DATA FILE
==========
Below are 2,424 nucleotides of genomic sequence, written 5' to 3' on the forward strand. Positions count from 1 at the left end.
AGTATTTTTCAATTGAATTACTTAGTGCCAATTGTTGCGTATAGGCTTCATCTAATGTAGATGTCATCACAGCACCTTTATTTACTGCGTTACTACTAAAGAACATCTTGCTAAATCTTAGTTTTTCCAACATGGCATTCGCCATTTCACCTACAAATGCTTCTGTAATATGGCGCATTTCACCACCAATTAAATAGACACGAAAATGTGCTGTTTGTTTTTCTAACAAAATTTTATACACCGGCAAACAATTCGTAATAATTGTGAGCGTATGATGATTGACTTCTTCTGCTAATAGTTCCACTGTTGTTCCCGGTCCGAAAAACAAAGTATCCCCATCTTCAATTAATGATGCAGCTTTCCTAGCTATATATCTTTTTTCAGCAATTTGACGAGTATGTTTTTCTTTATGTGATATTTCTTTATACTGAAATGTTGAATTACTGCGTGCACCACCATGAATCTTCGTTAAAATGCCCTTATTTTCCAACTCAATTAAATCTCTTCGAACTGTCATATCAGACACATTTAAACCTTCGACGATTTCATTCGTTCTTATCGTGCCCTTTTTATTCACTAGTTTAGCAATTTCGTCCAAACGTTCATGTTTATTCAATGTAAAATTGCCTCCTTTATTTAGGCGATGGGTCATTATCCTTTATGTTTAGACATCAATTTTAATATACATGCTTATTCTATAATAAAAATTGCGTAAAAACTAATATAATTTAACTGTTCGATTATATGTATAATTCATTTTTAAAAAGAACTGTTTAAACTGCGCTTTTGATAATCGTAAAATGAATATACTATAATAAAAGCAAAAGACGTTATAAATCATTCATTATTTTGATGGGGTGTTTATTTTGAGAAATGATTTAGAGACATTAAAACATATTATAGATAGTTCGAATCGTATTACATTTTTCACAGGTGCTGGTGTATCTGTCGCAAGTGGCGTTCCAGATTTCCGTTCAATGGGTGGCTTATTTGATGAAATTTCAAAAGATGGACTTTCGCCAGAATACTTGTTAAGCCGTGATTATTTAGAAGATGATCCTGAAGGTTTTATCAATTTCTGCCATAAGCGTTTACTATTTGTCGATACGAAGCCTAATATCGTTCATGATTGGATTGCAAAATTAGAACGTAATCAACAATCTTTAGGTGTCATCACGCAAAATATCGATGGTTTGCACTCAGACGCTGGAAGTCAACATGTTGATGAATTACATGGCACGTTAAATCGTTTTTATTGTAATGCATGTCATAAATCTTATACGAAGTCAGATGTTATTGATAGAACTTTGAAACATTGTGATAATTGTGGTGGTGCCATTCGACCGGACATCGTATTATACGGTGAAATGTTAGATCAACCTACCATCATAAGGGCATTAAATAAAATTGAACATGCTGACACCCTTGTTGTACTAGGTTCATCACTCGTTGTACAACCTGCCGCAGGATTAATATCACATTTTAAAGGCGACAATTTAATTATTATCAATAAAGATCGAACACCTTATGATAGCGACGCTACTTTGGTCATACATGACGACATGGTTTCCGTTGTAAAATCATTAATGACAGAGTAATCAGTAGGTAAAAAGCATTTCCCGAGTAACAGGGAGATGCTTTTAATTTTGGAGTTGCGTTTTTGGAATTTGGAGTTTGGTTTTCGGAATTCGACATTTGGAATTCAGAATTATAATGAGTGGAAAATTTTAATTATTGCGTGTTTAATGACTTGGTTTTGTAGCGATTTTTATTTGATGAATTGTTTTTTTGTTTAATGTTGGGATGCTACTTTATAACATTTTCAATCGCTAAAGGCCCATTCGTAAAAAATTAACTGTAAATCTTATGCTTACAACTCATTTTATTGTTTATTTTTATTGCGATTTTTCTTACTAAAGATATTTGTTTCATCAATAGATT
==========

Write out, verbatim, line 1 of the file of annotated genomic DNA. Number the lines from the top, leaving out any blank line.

Below are 2,424 nucleotides of genomic sequence, written 5' to 3' on the forward strand. Positions count from 1 at the left end.